December 17, 1896

December 24, 1896

  • The infant daughter of John Clark of Kent, died on the 19th

December 31, 1896

  • In Memoriam.  Mrs. Minnie McAlpin died October 12, 1896, at Moro, after a painful illness of three weeks.  She was a cheering, energetic little woman and her absence leaves an aching void in the Family Circle and a mournful vacancy in her sphere of friends and acquaintances.  She was one who was loved by all who knew her and the old neighbors and schoolmates of Yamhill county, where she was raised, deeply feel her loss.  She was a daughter of Henry and S. E. Kernay, pioneers of Yamhill county, well respected and well known citizens of that place.  The old friends with whom Mrs. McAlpin visited in McMinnville before her visit to Eastern Oregon with her sister, Mrs. Ed. Smith, deeply feel her loss.
  • She was married near Portland in 1887 to Harry McAlpin.  She moved to Seattle, Wash., remaining there eight years forming many new acquaintances and gaining some very warm friends, who corresponded with her during her visit with her sister and letters of great sympathy from her mourning friends came to cheer and sympathize with them after hearing of her sad death.  She was one that tried to climb higher and took great interest in everything she undertook to do.  She had taken up here studies intending to go further in education and art, which was her joy and pride.  The home was always cheered by her cheerful face and the sweet songs she always sung are remembered.  Words of honor and praise for Mrs. McAlpin cannot be expressed too deeply.                      Mrs. A.J.S.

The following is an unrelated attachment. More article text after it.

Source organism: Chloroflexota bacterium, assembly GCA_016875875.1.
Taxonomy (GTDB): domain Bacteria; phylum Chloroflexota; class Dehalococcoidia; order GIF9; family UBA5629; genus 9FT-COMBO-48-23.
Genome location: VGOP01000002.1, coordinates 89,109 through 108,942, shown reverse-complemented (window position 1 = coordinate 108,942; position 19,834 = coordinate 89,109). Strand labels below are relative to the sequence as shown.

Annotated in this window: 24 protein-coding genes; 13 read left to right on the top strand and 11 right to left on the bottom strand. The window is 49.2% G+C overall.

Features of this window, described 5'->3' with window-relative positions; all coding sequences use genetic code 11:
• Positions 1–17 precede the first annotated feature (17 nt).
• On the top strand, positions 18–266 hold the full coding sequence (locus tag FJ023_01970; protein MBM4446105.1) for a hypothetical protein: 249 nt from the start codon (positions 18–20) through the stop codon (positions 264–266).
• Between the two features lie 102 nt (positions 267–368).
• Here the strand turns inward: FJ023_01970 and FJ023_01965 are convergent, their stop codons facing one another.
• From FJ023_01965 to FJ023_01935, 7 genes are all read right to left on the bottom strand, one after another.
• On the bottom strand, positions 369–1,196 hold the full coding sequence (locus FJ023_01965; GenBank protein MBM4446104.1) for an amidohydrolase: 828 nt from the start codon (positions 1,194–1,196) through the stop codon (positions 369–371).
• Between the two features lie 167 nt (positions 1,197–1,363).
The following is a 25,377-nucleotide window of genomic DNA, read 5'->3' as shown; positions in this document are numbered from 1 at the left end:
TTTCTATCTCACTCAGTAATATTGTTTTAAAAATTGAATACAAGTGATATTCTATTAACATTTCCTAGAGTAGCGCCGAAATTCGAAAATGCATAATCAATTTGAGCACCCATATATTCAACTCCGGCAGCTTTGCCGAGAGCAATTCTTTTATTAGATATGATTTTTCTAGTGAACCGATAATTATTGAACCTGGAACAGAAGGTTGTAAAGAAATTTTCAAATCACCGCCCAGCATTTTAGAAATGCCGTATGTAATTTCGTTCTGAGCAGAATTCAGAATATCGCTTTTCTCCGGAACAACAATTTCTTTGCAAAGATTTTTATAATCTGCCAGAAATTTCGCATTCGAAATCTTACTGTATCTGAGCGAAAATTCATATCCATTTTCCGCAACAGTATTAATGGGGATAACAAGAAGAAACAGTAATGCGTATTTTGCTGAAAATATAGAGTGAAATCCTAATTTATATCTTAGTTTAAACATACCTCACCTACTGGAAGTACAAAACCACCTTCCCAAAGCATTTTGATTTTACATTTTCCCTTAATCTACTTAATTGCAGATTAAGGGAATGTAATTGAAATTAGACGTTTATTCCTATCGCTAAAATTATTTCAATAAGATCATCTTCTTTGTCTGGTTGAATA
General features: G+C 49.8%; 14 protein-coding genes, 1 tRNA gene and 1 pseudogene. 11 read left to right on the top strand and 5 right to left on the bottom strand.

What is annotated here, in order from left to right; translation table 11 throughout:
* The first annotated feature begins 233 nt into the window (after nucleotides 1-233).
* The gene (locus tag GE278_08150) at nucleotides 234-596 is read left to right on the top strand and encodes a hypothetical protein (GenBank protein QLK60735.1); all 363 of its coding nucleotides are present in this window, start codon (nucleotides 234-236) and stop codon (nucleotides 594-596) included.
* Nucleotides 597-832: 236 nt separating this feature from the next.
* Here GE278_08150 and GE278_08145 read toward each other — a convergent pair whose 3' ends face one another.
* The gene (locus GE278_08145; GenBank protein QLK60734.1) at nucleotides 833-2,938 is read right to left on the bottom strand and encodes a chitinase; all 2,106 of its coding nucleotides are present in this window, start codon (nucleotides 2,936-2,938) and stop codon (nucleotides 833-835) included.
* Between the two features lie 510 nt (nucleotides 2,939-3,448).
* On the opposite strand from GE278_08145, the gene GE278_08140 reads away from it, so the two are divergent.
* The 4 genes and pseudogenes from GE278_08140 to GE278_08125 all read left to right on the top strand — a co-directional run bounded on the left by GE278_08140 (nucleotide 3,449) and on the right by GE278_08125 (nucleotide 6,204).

• The infant daughter of John Clark of Kent, died on the 19th.

January 7, 1897

January 14, 1897

  • A fine monument has arrived to mark the resting place of Col. James Fulton.

January 21, 1897

January 28, 1897

February 4, 1897

February 11, 1897

  • After a lingering illness Mrs. J. L. Mussell finally sank to rest and peace in death at The Dalles on the 7th and was buried beside her babe in Moro cemetery, from the Presbyterian church Tuesday evening.  [Place of Burial – Moro cemetery]

February 18, 1897

  • Mrs. Minerva Peddicord, mother of Prof. W.J. and Mr. P.F. Peddicord of this county, died in Springfield, Illinois on the 31st, aged 80 years.
  • Mrs. H.M. Walker and family wish to express through the columns of The Observer their thanks to the people of Rutledge for kindness shown during the recent sickness and death of their husband and father.

February 25, 1897

  • Dr. Langley Hall, 83 years of age, a pioneer of Oregon, died at Oakland.
  • George McMillian, a young man very highly respected in the community, was buried in Wasco Monday.  Death occurred from lung troubles. [Place of Burial – Possibly Sunrise cemetery: TO, George Wilbur d. 21 Feb 1892 ? -could the 2 be a 7?]
  • We extend sincere sympathies to Mr. and Mrs. John Holman on the death of their babe.  The funeral was largely attended on the 20th.  [Place of Burial Unknown]

March 4, 1897

March 11, 1897

March 18, 1897

  • Jos. Elliott a kindly disposed citizen of Kent, better known as Sailor Joe, died on Sunday, age 48 years.  [Place of Burial Unknown] — Dr. Smith was called to Kent the night of the 10th to attend to Jos. Elliott who is very sick.  The night was worse than the worst last winter.  He encountered snow drifts three feet deep, and the wind was freezing cold.